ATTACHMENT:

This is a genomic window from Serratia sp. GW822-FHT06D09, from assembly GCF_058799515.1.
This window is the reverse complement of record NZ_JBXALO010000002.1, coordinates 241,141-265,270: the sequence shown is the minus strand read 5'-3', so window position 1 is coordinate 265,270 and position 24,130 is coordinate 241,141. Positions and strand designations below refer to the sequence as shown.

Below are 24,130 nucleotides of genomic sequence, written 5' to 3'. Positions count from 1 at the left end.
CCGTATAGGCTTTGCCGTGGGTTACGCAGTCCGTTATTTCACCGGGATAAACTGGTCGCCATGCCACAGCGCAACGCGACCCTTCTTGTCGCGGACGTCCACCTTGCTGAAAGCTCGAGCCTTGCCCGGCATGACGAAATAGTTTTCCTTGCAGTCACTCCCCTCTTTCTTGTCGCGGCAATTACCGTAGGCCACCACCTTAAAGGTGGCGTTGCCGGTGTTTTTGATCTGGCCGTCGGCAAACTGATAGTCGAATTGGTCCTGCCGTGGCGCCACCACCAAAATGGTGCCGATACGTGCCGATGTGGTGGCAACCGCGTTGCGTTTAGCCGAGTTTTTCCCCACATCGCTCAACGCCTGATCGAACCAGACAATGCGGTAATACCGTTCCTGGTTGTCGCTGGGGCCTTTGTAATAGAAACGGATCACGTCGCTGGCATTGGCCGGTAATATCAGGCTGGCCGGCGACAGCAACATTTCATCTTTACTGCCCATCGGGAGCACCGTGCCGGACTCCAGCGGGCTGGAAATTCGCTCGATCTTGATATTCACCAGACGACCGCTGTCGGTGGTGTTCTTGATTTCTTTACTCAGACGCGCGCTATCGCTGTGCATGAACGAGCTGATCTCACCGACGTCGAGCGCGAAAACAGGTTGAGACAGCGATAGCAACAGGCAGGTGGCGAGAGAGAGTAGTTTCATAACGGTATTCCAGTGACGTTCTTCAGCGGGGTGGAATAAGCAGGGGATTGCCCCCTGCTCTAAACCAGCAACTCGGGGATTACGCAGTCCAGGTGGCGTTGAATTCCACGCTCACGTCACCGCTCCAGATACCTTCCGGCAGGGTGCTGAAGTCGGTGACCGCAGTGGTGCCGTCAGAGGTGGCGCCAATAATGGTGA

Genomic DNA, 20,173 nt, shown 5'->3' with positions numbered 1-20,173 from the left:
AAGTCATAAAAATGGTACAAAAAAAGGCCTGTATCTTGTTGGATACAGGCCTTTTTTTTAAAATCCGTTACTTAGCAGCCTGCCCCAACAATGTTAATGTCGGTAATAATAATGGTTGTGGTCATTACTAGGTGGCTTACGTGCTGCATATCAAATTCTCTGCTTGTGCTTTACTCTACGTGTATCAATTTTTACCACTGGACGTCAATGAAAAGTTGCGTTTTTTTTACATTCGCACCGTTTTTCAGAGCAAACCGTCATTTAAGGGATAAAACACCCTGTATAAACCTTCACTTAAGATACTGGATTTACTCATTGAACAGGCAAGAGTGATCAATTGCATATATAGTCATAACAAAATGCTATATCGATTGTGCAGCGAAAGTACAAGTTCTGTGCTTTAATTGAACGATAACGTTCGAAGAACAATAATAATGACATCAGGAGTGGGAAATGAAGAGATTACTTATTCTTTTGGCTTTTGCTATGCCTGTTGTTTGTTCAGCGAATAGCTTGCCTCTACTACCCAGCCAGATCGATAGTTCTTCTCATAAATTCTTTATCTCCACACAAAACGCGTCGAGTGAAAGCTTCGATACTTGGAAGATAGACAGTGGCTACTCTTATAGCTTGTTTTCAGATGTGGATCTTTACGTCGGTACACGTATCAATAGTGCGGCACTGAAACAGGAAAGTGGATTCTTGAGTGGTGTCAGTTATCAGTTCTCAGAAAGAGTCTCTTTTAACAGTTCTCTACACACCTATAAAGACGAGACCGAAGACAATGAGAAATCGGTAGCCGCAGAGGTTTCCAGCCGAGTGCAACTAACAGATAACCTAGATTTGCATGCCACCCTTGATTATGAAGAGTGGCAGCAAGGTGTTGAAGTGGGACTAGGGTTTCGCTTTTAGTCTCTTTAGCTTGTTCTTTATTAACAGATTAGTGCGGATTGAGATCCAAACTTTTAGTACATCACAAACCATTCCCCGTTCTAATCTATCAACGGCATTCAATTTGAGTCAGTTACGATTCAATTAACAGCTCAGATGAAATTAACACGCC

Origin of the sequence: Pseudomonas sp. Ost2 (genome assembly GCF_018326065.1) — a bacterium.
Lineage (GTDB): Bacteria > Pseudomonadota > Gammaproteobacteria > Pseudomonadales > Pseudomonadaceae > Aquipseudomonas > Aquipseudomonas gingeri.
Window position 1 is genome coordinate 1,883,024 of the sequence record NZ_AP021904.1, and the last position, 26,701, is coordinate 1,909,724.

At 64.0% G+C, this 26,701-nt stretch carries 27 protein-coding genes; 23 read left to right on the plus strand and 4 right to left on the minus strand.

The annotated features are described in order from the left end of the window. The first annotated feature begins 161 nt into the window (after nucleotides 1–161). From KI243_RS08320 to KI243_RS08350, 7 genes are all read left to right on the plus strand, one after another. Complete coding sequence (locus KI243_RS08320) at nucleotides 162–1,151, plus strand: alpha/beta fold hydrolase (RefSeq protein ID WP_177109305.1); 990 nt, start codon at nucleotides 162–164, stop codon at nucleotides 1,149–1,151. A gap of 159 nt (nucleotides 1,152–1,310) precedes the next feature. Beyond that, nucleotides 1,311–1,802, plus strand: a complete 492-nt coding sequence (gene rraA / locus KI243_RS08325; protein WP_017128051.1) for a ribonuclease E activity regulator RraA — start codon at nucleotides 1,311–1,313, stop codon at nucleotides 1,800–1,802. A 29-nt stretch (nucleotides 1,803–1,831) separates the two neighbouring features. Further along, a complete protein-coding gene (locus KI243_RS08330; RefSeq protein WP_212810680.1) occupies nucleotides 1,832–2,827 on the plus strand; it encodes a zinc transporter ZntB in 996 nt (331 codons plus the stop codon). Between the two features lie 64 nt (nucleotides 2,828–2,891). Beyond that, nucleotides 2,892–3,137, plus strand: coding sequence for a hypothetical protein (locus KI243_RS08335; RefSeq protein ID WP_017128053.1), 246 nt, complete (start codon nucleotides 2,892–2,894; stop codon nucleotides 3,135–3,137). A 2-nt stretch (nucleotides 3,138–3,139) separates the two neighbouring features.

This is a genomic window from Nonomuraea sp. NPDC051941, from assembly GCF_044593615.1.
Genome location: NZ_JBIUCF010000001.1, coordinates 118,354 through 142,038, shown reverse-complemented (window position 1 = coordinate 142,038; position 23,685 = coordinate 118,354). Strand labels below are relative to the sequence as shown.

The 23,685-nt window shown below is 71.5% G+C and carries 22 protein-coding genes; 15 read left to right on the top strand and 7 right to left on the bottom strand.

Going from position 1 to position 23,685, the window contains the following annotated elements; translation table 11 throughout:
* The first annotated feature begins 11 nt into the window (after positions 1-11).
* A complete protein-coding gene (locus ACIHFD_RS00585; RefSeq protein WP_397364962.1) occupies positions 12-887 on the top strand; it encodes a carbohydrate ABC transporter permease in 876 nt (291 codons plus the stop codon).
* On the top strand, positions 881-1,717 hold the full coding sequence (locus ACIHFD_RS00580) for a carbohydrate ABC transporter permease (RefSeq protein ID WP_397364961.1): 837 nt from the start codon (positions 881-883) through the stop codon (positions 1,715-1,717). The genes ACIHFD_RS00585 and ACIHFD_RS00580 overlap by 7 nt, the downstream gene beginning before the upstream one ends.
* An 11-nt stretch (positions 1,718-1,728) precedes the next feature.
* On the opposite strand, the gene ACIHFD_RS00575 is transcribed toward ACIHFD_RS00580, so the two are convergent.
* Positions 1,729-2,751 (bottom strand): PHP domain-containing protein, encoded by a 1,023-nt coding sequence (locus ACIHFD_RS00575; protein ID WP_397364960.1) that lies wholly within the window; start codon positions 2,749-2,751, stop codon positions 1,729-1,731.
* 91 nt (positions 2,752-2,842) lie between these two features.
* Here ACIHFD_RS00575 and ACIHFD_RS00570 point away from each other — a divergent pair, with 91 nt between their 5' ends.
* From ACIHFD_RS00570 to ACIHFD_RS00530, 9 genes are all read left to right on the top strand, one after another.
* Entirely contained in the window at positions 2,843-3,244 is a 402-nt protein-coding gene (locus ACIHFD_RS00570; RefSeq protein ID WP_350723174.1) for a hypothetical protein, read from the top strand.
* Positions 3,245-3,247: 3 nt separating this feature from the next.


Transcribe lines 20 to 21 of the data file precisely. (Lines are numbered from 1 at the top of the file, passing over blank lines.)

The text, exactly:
* On the opposite strand, the gene ACIHFD_RS00575 is transcribed toward ACIHFD_RS00580, so the two are convergent.
* Positions 1,729-2,751 (bottom strand): PHP domain-containing protein, encoded by a 1,023-nt coding sequence (locus ACIHFD_RS00575; protein ID WP_397364960.1) that lies wholly within the window; start codon positions 2,749-2,751, stop codon positions 1,729-1,731.